• Feb 18, 1745
    (b.) -
    Mar 5, 1827


An Italian physicist known especially for the invention of the battery in 1800, he was born in Como, Italy, and taught in the public schools there. In 1774, he became a physics professor at the Royal School in Como. A year later, he improved and popularized the electrophorus, a device that produces a static electric charge. His promotion of it was so extensive that he is often credited with its invention, even though a machine operating in the same principle was described in 1762 by Swedish professor Johan Wilcke. In 1776-77 he studied the chemistry of gases. He discovered methane by collecting the gas from marshes. He devised experiments such as the ignition of methane by an electric spark in a closed vessel. He also studied what we now call electrical capacitance, developing separate means to study both electrical potential (V) and charge (Q), and discovering that for a given object they are proportional. This may be called Volta's Law of capacitance, and likely for this work the unit of electrical potential has been named the volt. In 1779 he became professor of experimental physics at the University of Pavia, a chair he occupied for almost 25 years. In 1794, he married an aristocratic lady also from Como, Teresa Peregrini, with whom he raised three sons, Giovanni, Flaminio and Zanino. He realized that in the "animal electricity" noted by Luigi Galvani when two different metals were connected in series with the frog's leg and to one another, the frog's leg served as both a conductor of electricity (we would now call it an electrolyte) and as a detector of electricity. He replaced the frog's leg with brine-soaked paper, and detected the flow of electricity by other means familiar to him from his previous studies. In this way he discovered the electrochemical series, and the law that the electromotive force (emf) of a galvanic cell, consisting of a pair of metal electrodes separated by electrolyte, is the difference between their two electrode potentials (thus, two identical electrodes and a common electrolyte give zero net emf). This may be called Volta's Law of the electrochemical series. In 1800, as the result of a professional disagreement over the galvanic response advocated by Galvani, he invented the voltaic pile, an early electric battery, which produced a steady electric current. He had determined that the most effective pair of dissimilar metals to produce electricity was zinc and silver. Initially he experimented with individual cells in series, each cell being a wine goblet filled with brine into which the two dissimilar electrodes were dipped. The voltaic pile replaced the goblets with cardboard soaked in brine. In announcing his discovery of the pile, he paid tribute to the influences of William Nicholson, Tiberius Cavallo and Abraham Bennet. An additional invention he pioneered was the remotely operated pistol. He made use of a Leyden jar to send an electric current from Como to Milan (~50 km or ~30 miles), which in turn, set off the pistol. The current was sent along a wire that was insulated from the ground by wooden boards. This invention was a significant forerunner of the idea of the telegraph which also makes use of a current to communicate. The battery he made is credited as the first electrochemical cell. It consists of two electrodes: one made of zinc, the other of copper. The electrolyte is sulfuric acid or a brine mixture of salt and water. The electrolyte exists in the form 2H+ and SO42-. The zinc, which is higher than both copper and hydrogen in the electrochemical series, reacts with the negatively charged sulfate (SO42-). The positively charged hydrogen ions (protons) capture electrons from the copper, forming bubbles of hydrogen gas, H2. This makes the zinc rod the negative electrode and the copper rod the positive electrode. However, this cell also has some disadvantages. It is unsafe to handle, as sulfuric acid, even if dilute, is dangerous. Also, the power of the cell diminishes over time because the hydrogen gas is not released, accumulating instead on the surface of the zinc electrode and forming a barrier between the metal and the electrolyte solution. In honor of his work, he was made a count by Napoleon in 1801. Furthermore, he was depicted upon the Italian 10,000 Lire (no longer in circulation) along with a sketch of his famous Voltaic Pile. He retired in 1819 in his estate in Camnago, a frazione of Como now called Camnago Volta after him, where he died on March 5, 1827. He is buried in Camnago Volta. His legacy is celebrated by a Temple located in the public gardens by the lake. It is also a museum which has been built in his honor and exhibits some of the original equipment he used to conduct experiments; not far away stands the Villa Olmo, which houses the Voltian Foundation, an organization promoting scientific activities. He carried out his experimental studies and made his first inventions in Como. He published a work called, “De vi attractiva ignis electrici” (1769) (On the attractive force of electric fire)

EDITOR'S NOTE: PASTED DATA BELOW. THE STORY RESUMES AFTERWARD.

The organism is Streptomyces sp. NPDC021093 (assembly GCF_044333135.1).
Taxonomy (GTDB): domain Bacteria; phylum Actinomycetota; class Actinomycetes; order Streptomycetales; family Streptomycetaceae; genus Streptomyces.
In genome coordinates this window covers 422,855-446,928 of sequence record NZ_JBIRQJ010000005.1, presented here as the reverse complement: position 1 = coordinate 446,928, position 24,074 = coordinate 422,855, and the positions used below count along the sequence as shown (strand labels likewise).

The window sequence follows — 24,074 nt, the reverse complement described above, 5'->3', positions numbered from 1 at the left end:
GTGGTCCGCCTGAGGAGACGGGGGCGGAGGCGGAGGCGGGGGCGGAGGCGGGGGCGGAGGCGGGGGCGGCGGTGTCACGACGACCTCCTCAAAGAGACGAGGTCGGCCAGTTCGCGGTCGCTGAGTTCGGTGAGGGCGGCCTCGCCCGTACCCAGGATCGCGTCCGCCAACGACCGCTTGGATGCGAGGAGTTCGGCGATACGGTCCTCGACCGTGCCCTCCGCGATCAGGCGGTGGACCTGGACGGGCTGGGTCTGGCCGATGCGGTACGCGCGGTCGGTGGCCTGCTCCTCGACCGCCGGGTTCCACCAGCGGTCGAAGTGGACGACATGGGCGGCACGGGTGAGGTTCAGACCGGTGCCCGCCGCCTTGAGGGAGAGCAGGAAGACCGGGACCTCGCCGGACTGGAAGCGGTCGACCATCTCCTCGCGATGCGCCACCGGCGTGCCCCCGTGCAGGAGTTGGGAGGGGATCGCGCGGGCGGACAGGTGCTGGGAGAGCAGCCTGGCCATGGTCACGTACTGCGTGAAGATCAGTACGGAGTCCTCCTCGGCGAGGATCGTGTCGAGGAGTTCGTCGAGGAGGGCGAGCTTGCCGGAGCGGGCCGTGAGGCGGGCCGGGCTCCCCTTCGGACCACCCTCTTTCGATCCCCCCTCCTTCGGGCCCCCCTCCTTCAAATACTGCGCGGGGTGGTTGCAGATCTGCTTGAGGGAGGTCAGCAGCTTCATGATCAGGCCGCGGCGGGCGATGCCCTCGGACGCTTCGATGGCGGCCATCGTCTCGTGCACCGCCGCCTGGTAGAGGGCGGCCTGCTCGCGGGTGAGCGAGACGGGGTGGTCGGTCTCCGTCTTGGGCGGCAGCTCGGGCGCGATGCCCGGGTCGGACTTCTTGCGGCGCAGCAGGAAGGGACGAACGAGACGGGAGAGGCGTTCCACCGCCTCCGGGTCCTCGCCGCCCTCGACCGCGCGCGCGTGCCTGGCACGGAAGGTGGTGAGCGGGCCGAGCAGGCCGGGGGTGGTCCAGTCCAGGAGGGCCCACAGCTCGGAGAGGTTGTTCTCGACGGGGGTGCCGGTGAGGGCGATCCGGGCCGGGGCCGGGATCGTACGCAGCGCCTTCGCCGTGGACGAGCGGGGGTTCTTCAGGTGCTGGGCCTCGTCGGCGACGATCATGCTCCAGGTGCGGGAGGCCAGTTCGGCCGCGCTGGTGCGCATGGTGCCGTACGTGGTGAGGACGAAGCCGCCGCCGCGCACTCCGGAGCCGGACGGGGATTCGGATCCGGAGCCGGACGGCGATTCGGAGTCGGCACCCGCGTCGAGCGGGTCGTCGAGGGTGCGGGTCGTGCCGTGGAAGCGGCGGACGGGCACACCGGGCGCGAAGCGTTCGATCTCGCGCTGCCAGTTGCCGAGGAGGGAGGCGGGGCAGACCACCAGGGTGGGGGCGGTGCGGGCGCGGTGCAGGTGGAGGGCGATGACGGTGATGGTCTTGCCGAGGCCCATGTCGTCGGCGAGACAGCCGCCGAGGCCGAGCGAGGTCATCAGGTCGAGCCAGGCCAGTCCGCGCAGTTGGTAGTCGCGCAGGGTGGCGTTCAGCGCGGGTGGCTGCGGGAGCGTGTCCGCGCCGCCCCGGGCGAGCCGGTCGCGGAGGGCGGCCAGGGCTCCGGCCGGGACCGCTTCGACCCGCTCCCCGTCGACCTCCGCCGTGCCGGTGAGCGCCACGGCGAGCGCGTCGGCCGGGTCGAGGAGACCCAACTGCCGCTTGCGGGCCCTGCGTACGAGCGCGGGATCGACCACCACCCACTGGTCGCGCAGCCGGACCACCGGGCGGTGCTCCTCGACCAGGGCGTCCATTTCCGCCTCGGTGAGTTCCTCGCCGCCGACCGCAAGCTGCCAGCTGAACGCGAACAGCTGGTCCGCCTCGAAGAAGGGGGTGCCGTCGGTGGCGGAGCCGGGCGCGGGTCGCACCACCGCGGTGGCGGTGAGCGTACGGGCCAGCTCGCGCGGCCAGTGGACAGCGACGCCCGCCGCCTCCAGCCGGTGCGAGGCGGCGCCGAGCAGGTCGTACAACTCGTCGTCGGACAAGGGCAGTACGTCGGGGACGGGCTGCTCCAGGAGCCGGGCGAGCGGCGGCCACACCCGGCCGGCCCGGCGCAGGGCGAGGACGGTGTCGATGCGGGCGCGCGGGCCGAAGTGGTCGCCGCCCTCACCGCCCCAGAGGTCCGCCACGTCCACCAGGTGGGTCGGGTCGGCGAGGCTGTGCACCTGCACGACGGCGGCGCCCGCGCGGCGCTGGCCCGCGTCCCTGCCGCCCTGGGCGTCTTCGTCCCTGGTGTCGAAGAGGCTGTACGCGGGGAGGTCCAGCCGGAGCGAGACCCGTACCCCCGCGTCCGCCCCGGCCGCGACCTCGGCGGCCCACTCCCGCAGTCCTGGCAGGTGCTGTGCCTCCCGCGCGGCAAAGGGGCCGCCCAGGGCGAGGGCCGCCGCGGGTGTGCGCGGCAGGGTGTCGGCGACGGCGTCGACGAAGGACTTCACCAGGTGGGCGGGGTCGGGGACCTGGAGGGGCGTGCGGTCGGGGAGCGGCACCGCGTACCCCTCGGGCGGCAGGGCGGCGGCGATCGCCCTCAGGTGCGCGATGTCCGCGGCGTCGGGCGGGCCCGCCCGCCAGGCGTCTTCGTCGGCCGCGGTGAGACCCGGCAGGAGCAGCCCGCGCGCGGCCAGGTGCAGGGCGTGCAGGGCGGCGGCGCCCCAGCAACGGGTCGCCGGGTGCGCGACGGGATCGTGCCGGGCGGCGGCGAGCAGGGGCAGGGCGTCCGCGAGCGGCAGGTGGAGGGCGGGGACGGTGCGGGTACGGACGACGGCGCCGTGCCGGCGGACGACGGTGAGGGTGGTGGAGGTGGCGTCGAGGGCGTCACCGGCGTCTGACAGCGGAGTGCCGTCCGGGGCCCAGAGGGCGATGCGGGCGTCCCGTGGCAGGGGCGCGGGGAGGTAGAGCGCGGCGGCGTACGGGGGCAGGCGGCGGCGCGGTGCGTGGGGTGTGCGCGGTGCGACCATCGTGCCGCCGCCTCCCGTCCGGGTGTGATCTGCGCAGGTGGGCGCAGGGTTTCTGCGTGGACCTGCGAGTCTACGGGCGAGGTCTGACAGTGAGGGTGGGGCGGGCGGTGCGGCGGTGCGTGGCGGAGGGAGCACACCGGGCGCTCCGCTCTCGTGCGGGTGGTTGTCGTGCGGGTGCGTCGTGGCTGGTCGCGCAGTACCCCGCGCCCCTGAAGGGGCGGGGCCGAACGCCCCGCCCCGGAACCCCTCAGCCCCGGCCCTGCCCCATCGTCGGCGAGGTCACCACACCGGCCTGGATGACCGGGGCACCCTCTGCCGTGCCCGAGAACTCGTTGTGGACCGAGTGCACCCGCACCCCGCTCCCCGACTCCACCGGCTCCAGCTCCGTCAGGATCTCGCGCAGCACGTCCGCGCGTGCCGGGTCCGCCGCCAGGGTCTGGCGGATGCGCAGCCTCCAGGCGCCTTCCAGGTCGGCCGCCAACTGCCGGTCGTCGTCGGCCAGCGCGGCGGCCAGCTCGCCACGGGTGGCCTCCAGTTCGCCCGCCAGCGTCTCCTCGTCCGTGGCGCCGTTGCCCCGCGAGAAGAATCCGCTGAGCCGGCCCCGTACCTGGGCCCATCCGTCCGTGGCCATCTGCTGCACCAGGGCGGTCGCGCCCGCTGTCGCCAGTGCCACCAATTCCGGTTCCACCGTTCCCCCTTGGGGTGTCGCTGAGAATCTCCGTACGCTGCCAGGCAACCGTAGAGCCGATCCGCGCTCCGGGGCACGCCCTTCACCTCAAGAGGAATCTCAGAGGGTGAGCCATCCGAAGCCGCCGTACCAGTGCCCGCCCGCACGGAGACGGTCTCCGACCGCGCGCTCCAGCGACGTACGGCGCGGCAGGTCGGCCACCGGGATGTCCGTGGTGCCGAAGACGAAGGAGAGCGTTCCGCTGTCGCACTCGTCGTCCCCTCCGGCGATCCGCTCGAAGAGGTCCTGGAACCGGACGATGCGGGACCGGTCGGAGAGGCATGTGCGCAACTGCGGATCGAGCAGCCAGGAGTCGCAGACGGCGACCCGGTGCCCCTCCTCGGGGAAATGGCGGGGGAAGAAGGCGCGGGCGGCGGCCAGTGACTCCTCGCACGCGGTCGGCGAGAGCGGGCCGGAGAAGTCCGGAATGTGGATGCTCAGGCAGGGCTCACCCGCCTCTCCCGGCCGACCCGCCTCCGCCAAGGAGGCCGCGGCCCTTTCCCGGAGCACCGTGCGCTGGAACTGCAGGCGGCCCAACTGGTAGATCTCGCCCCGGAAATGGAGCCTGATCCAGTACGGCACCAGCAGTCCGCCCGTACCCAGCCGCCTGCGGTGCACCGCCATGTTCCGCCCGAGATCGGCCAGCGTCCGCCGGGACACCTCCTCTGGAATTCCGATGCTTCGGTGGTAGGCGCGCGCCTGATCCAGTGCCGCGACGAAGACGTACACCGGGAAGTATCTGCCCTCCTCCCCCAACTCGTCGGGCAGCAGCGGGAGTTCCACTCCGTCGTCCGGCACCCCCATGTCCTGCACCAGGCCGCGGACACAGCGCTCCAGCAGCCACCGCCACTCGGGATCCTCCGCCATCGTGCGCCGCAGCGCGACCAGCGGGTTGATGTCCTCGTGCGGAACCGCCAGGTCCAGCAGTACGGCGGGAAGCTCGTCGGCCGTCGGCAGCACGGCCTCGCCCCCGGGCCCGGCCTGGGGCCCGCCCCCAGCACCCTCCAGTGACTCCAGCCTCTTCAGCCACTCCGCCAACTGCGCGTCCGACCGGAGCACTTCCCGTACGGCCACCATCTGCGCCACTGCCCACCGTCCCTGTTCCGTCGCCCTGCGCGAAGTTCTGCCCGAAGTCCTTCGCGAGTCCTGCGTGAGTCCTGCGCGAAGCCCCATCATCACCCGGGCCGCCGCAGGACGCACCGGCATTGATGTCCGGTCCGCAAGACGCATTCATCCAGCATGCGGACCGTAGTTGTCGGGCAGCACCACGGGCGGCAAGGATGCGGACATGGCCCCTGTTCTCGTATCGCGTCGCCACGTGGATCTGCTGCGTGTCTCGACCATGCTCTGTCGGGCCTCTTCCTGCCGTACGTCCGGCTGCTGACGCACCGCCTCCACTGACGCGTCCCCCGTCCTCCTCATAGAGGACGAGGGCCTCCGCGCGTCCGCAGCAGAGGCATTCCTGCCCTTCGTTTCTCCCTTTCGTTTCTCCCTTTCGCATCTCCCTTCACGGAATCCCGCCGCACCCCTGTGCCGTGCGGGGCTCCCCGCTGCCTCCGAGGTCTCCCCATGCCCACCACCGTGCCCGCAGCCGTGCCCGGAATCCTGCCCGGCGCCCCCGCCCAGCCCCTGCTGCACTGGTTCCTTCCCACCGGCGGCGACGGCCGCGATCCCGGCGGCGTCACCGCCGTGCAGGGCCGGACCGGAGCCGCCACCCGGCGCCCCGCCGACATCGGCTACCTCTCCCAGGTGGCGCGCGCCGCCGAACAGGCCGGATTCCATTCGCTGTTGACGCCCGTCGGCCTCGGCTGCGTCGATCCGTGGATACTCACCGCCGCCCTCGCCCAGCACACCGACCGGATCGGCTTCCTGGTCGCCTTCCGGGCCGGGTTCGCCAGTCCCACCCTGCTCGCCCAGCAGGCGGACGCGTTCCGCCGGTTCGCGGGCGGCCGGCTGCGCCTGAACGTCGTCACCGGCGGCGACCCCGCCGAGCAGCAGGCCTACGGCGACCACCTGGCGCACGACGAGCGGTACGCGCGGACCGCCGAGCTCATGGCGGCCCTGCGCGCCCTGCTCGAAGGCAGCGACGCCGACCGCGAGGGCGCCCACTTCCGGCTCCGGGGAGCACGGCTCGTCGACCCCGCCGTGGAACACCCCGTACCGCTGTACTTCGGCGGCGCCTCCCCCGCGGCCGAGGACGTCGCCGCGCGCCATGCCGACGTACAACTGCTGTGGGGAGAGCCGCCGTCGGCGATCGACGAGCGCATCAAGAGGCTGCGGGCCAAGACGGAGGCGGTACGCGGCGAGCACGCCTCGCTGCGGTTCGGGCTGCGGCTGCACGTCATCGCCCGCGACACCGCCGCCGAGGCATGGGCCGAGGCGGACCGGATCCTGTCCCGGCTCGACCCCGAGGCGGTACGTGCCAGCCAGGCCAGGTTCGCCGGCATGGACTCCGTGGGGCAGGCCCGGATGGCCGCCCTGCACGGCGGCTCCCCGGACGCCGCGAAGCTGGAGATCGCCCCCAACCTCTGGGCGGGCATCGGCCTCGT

• Date of Birth:

    Feb 18, 1745
  • Date of Death:

    Mar 5, 1827
  • Gender:

  • Noted For:

    Inventor of the battery in 1800 and another invention, the remotely operated pistol that was a significant forerunner of the idea of the telegraph
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